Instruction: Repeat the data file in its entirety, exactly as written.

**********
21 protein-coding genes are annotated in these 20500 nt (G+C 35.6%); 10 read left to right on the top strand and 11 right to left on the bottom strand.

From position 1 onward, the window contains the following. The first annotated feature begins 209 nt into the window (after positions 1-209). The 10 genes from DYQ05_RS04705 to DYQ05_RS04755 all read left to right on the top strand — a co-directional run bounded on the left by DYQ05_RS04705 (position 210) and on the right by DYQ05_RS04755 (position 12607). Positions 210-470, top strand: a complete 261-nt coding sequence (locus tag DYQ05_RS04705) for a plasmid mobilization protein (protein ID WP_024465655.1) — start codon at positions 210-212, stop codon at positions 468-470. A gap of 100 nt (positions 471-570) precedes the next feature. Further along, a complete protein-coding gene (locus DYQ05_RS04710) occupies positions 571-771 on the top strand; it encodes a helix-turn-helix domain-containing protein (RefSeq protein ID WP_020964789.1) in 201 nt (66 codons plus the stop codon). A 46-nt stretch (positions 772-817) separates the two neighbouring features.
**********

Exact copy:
21 protein-coding genes are annotated in these 20500 nt (G+C 35.6%); 10 read left to right on the top strand and 11 right to left on the bottom strand.

From position 1 onward, the window contains the following. The first annotated feature begins 209 nt into the window (after positions 1-209). The 10 genes from DYQ05_RS04705 to DYQ05_RS04755 all read left to right on the top strand — a co-directional run bounded on the left by DYQ05_RS04705 (position 210) and on the right by DYQ05_RS04755 (position 12607). Positions 210-470, top strand: a complete 261-nt coding sequence (locus tag DYQ05_RS04705) for a plasmid mobilization protein (protein ID WP_024465655.1) — start codon at positions 210-212, stop codon at positions 468-470. A gap of 100 nt (positions 471-570) precedes the next feature. Further along, a complete protein-coding gene (locus DYQ05_RS04710) occupies positions 571-771 on the top strand; it encodes a helix-turn-helix domain-containing protein (RefSeq protein ID WP_020964789.1) in 201 nt (66 codons plus the stop codon). A 46-nt stretch (positions 772-817) separates the two neighbouring features.